Objectives: This study sought to assess the potential association of the angiotensin-converting enzyme (ACE) and angiotensin II type 1 (AT1) receptor gene polymorphisms on coronary vasomotion in humans.
Background: Abnormal coronary vasomotion plays a role in the clinical expression of coronary atherosclerosis. The components of the renin-angiotensin system are important determinants of vasomotor tone. Furthermore, epidemiologic evidence suggests that these components are involved in the pathogenesis of coronary artery disease. Indeed, two genetic polymorphisms of the ACE and AT1 receptor genes were synergistically associated with the occurrence of myocardial infarction. The influence of these genetic polymorphisms on the risk of myocardial infarction may be related, at least in part, to a deleterious effect on coronary vasomotion.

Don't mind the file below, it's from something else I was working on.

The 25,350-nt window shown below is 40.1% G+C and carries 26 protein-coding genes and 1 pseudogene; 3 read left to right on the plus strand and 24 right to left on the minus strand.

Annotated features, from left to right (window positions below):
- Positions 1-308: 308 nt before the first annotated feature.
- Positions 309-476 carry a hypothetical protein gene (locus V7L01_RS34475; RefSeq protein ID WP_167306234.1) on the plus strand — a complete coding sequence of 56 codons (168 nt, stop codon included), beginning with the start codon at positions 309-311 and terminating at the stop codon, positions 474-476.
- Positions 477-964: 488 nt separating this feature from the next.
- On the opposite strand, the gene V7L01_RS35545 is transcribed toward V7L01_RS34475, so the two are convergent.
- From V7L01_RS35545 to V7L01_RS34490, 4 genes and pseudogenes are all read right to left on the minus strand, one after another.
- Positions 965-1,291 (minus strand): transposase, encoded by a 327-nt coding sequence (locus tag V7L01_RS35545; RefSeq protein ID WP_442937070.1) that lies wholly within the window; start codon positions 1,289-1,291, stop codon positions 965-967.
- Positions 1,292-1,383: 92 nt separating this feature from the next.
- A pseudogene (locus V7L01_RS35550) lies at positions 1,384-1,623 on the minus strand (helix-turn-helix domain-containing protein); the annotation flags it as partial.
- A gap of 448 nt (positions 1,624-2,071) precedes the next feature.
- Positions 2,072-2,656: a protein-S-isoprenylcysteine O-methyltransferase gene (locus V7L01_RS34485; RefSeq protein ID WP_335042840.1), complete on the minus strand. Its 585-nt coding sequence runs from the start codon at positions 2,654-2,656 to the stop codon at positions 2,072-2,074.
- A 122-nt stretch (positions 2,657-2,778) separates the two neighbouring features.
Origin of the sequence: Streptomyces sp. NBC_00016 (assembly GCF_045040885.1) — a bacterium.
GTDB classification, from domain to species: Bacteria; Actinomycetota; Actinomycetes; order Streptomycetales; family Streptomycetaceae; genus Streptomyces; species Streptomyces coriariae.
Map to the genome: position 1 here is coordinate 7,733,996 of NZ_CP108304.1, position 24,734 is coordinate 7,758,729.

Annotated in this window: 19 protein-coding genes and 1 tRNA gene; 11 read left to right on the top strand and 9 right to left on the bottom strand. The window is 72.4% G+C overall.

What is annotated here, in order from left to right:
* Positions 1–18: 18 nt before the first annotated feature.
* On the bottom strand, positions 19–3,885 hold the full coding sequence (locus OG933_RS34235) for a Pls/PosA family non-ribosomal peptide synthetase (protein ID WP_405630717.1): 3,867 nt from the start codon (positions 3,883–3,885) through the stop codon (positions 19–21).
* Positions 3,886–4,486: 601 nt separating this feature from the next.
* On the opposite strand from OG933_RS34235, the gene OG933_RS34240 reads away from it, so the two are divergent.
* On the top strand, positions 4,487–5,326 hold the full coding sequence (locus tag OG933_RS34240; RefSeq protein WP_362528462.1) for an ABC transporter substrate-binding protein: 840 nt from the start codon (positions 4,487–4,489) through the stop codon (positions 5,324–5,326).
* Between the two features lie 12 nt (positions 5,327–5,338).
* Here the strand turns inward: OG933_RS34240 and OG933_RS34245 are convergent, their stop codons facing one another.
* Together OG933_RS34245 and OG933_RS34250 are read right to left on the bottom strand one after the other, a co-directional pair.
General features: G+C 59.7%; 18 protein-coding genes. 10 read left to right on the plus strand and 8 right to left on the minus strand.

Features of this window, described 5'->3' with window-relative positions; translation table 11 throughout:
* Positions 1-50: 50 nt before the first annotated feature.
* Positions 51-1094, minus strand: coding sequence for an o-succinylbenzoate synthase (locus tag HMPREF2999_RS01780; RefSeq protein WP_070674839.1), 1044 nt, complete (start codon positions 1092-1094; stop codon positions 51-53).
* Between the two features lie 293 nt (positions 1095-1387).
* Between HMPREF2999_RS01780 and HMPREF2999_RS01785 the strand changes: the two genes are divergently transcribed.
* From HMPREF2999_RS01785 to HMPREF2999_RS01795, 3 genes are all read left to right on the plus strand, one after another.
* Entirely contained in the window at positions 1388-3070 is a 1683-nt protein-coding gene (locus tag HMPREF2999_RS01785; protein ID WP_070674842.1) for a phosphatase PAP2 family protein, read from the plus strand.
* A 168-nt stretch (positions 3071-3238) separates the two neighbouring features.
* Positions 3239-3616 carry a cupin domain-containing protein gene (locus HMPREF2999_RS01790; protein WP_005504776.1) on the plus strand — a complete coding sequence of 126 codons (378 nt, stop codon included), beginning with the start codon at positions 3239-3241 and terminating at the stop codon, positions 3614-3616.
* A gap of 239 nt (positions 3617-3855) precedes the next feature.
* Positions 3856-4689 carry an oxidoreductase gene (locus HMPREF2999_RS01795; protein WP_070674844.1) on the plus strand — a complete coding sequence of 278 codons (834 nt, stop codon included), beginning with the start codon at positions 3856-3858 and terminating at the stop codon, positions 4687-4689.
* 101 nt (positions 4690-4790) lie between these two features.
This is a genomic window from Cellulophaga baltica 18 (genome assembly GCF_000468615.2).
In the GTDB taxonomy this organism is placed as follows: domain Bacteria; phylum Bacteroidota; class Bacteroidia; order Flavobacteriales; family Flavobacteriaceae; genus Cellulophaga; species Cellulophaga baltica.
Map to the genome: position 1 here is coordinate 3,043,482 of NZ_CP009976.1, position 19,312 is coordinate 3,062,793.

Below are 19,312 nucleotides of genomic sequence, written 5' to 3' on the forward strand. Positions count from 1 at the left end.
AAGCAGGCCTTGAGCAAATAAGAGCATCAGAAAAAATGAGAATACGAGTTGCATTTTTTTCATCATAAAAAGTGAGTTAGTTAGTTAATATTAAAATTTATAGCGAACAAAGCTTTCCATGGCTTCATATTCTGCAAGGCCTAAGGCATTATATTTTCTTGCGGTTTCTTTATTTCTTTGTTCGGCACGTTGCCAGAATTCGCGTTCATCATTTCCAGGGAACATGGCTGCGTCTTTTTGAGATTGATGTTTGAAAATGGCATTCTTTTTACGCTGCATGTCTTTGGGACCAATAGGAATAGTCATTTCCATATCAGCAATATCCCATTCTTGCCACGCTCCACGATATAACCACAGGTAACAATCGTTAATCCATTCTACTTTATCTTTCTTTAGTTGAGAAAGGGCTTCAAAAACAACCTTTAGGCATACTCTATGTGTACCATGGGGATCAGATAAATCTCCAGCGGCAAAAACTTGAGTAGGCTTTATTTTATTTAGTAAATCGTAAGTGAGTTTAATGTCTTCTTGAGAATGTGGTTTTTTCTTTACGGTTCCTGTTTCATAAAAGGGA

Methods: We studied the response of angiographically normal human coronary arteries after intravenous injection of methylergonovine maleate, a potent vasoconstrictor whose effects have been previously explored in various aspects of coronary artery disease. We characterized the ACE and AT1 receptor genotypes in a consecutive series of 140 patients with normal coronary arteries. Coronary vasomotion was assessed with quantitative coronary angiography.
Results: No effect of the ACE gene polymorphism was detected. Conversely, the patients carrying the AT1 receptor CC genotype (n = 13) had significantly greater vasoconstriction in distal coronary vessels (p < 0.009).
Conclusions: The AT1 receptor gene polymorphism is associated with coronary vasomotion in humans.